Earpod-tree, or elephant ear-tree, is native to Mexico, Central America, Venezuela, and northern Brazil. In its native distribution it grows to over 100 feet tall, with a short trunk 10 or more feet in diameter, and a crown up to 150 feet wide. The leaves are up to 15 inches long and have hundreds of leaflets. Inflorescences measure slightly over an inch in diameter. Fruits are pods up to 4.5 inches in diameter, with up to 16 seeds surrounded by a sweet, sticky pulp. Seeds are use for necklaces and other crafts. During spring it produces the new foliage, blooms, and drops the fruits produced from the preceding flowering. Cattle consumes the whole pods and disperses the seeds. The generic name derives from two words meaning intestinal lobes, in reference to the shape of the fruits. The species name means circular fruit.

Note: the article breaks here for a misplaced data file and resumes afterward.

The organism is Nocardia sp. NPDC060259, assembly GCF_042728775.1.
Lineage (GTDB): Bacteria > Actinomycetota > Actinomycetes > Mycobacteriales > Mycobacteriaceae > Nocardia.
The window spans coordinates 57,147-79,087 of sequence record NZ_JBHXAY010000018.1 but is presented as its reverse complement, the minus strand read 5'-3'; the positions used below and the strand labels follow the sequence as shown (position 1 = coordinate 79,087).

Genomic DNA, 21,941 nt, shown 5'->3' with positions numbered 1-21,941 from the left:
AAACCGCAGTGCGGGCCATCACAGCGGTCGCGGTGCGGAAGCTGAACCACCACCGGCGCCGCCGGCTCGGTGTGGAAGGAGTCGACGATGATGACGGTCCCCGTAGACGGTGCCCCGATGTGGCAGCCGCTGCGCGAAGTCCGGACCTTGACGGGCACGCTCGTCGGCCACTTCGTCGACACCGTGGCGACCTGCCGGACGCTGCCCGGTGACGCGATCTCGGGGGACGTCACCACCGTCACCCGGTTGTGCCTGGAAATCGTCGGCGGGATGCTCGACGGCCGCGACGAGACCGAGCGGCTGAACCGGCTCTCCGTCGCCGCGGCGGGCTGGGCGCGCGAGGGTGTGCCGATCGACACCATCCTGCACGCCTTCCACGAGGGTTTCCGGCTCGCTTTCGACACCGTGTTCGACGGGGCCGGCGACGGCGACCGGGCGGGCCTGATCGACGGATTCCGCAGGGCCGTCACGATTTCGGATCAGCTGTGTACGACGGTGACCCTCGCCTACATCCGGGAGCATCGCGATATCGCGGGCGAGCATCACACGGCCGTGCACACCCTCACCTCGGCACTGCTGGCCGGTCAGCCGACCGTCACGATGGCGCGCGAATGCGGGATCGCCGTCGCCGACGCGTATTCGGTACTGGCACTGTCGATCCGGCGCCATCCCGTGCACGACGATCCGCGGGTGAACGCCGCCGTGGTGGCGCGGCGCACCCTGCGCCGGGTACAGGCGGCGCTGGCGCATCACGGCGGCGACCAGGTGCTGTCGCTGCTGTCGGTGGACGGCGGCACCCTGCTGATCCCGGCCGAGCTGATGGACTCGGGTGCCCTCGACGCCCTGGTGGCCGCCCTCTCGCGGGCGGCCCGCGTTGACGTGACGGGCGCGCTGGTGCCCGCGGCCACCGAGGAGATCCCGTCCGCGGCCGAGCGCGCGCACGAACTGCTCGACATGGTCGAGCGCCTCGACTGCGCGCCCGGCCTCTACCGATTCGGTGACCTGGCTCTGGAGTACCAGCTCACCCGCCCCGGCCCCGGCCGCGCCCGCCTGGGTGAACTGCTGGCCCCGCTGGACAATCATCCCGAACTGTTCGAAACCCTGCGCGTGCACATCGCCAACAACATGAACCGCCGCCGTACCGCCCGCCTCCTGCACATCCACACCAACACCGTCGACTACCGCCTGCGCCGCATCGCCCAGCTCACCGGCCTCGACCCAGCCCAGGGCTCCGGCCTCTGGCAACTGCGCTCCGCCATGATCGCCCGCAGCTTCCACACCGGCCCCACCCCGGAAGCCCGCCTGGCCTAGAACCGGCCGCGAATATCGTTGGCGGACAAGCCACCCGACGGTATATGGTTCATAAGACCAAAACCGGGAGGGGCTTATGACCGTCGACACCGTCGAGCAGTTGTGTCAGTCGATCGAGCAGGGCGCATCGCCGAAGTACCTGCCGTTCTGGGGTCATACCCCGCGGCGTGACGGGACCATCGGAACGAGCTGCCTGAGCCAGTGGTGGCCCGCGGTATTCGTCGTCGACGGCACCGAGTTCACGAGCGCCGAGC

The photographed tree is west of the day-care center. There's a young specimen south of Building C.

Enterolobium cyclocarpum (Fabaceae)